North Macedonia: 47 police officers injured in protests

Police in North Macedonia say officers were injured, two of them seriously, after a group of mostly young people threw stones, metal bars, eggs and Molotov cocktails at the parliament building in the capital

Police in North Macedonia said 47 officers were injured, two of them seriously, after a group of mostly young people threw stones, metal bars, eggs and Molotov cocktails at the parliament building in the capital late Tuesday.

Thousands of people have protested nightly in Skopje since the weekend over a French proposal for a compromise aimed at lifting objections by neighboring Bulgaria to North Macedonia joining the European Union.

Police said 11 protesters were detained Tuesday night. Prime Minister Dimitar Kovacevski condemned the attacks on the police, saying violence cannot be justified. Another protest was planned for Wednesday evening.

Bulgaria, which as an EU member has veto powers over new members, wants North Macedonia to formally recognize its language has Bulgarian roots, to recognize a Bulgarian minority in the country and to quash “hate speech” against Bulgaria. Many in North Macedonia say acquiescing would undermine their national identity.

North Macedonia’s president, Stevo Pendarovski, and the government back the proposed French deal, which calls for the country to acknowledge in its constitution the existence of an ethnic Bulgarian minority. It would also provide for regular reviews on how the bilateral dispute is being addressed, which could potentially hamper North Macedonia’s future course toward EU membership.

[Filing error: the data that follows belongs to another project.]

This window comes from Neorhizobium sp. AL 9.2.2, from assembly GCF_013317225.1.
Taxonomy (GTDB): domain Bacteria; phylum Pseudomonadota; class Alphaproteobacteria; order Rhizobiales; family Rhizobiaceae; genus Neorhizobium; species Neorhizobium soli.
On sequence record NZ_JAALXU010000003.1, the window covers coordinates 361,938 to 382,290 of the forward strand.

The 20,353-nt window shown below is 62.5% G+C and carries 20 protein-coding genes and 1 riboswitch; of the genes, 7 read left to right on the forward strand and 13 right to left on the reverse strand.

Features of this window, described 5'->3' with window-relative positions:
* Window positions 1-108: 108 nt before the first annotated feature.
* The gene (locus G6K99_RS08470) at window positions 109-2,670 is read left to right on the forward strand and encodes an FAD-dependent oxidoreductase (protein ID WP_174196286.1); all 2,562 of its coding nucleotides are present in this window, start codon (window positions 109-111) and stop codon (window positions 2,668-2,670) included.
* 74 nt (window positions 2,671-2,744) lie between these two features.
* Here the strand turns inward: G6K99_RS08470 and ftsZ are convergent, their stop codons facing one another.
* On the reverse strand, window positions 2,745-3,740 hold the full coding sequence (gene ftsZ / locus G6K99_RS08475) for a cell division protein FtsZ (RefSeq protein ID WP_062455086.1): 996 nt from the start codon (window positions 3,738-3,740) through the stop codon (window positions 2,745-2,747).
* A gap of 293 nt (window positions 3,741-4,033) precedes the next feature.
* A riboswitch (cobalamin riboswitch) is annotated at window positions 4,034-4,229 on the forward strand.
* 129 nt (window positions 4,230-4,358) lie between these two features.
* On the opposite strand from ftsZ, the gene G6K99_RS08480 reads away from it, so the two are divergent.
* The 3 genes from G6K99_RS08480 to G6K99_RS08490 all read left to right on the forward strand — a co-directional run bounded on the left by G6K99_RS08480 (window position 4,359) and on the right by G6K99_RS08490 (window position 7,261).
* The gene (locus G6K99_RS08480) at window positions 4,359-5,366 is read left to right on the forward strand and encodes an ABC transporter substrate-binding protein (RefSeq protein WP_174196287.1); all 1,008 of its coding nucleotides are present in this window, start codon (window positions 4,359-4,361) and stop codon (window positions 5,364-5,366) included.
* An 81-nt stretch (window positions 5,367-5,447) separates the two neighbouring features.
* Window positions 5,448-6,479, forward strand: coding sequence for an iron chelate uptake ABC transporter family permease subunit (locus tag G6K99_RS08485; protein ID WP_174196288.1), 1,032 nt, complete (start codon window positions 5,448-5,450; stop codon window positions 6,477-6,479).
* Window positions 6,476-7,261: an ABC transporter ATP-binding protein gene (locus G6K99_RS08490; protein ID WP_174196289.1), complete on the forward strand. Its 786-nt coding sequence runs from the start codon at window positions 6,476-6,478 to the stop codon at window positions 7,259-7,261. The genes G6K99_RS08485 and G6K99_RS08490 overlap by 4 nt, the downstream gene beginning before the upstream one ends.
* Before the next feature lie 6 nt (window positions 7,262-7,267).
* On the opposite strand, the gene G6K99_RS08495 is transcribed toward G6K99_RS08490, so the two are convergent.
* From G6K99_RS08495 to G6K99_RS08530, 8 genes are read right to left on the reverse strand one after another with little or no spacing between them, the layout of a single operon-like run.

Bulgaria has already formally accepted the French proposal, which now requires the backing of North Macedonia’s parliament. Lawmakers are set to convene later this week.

The center-right main opposition party VMRO-DPMNE, many international law experts and civic organizations counter that the French proposal favors Bulgarian demands which dispute Macedonian views of regional history, language, identity and heritage.

North Macedonia has been a candidate for EU membership for 17 years. The country received a green light in 2020 to begin accession talks, but no date for the start of the negotiations has been set.

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